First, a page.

In my last post, I added more future scenarios to this visual describing the complexity and impact of our emerging future. The one piece left unfinished was the expansion of innovation accelerators to include emerging and future accelerators. With input from TCS CTO Ananth Krishnan, I have added a number of accelerators to the visual.
For those new to the visual, it attempts to identify several factors that converge to create or shape our future. This emerging future cannot be predicted, but can be rehearsed at some level if we can envision convergence, implications, accelerants, and obstacles. An example of convergence analysis can be found here. The foundational curve is the science and technology curve. This curve portrays the exponential progression of both science and technology and the reciprocal influence that one is having on the other. This progression continues its unabated exponential rise, and leaders can only see so far on the curve. This creates an uncertainty that makes it difficult to understand its implications into the future.
In a recent post, I described a third platform vision positioned by IDC that views a third IT wave built around cloud computing, social applications, big data, and mobile computing. The post goes on to describe an argument made by famous economist Jeremy Rifkin that a third revolution is upon us, and it is fueled by a new general purpose technology platform (GPT). I believe the innovation accelerator part of the curve bridges the gap between these two points of view. Some of these accelerators are in our line of sight and their impacts already felt. Others are emerging with an expected impact, and still others are far off in the distance with no ability to gauge impact. The ultimate impact as viewed by Rifkin may be A New Economic Paradigm.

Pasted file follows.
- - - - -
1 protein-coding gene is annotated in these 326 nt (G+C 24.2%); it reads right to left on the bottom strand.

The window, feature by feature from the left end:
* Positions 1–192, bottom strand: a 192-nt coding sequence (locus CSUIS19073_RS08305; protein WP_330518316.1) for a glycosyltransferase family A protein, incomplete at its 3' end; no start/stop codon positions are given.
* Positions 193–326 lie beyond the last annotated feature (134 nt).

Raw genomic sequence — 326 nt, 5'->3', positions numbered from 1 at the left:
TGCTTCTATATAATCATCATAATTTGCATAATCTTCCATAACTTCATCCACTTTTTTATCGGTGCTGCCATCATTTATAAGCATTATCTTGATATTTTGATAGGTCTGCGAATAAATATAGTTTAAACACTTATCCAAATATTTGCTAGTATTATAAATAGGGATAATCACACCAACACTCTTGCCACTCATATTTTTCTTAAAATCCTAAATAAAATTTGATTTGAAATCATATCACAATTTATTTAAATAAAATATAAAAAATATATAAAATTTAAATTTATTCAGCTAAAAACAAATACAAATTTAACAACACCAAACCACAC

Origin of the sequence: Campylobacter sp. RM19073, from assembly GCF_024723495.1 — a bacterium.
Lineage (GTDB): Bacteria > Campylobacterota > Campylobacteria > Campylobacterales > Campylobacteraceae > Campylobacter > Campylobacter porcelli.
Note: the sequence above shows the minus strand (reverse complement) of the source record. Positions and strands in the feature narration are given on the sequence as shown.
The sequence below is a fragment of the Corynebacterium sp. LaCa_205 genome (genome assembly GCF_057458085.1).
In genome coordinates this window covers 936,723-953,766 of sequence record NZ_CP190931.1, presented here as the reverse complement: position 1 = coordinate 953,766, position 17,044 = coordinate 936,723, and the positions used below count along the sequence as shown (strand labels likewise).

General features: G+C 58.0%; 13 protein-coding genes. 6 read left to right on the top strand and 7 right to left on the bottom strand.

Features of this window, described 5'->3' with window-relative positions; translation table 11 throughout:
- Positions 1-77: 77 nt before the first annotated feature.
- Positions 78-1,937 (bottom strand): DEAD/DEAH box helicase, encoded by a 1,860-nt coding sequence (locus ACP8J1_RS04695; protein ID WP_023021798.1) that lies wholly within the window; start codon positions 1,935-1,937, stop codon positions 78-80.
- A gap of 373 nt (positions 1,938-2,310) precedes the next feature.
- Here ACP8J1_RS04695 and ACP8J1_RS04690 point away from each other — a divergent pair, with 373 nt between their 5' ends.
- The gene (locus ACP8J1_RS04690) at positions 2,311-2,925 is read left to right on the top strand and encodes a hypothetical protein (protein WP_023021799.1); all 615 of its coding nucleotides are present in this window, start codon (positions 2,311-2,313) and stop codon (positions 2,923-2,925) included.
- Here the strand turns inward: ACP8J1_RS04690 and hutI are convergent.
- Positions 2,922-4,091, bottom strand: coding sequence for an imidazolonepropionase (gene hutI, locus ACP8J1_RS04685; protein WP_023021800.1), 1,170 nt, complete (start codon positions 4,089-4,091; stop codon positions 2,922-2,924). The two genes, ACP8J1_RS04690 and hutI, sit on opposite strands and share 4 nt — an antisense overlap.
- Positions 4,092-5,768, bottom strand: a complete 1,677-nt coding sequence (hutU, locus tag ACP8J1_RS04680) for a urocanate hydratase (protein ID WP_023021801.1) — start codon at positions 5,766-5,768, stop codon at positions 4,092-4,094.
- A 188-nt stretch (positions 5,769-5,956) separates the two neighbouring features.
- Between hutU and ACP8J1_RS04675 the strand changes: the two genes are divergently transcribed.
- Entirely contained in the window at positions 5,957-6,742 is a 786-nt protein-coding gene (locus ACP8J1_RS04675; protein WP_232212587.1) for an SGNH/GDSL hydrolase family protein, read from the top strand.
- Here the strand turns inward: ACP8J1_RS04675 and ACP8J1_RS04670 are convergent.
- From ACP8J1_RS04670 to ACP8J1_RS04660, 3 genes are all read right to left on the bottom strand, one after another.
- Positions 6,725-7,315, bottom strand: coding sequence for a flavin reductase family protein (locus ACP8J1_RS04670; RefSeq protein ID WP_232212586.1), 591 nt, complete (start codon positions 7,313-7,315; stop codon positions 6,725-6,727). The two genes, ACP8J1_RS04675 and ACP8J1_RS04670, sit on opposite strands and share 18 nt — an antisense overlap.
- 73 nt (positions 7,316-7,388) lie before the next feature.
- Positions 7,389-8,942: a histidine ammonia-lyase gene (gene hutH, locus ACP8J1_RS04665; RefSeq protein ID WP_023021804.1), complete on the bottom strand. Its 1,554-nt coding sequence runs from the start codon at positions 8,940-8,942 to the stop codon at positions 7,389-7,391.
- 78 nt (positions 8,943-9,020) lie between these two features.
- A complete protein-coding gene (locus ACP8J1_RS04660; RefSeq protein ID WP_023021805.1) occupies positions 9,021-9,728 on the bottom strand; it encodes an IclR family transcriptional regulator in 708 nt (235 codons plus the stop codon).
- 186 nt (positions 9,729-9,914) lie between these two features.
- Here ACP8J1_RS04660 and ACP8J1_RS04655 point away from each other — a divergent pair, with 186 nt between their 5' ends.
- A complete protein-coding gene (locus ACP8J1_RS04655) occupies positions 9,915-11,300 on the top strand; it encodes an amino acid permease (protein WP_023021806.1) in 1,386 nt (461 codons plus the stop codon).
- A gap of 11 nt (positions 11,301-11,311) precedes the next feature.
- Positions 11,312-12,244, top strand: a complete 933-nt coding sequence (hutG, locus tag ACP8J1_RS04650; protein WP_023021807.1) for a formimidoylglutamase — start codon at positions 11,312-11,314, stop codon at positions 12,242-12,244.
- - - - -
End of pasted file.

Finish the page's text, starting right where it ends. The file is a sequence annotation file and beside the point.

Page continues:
This curve spawns a second very broad curve. It identifies future scenarios that span areas including health, materials, food, transport, logistics, energy, shelter, agriculture, governing, war, security, manufacturing, and the future of the human species. It is this second curve that creates a number of converging paradigm shifts that collectively transform our world. We have never witnessed the sheer number of shifts occurring at the same time, and if that isn’t enough, societal factors amplify the impact. There is an interesting reciprocal tension at work here, as the social dimension is impacted or squeezed by the curves, while at the same time, social change has a reciprocal effect.
This list of emerging and future accelerators is by no means an exhaustive list, but it captures the magnitude and speed of impact. As convergence on the science and technology curve accelerates, it will spawn additional future scenarios — and the cycle continues. In this spirit of crowd sourcing, I would be very interested in the community’s thoughts around additional innovation accelerators, future scenarios, and/or societal factors.
Originally published at frankdiana.net on April 21, 2016.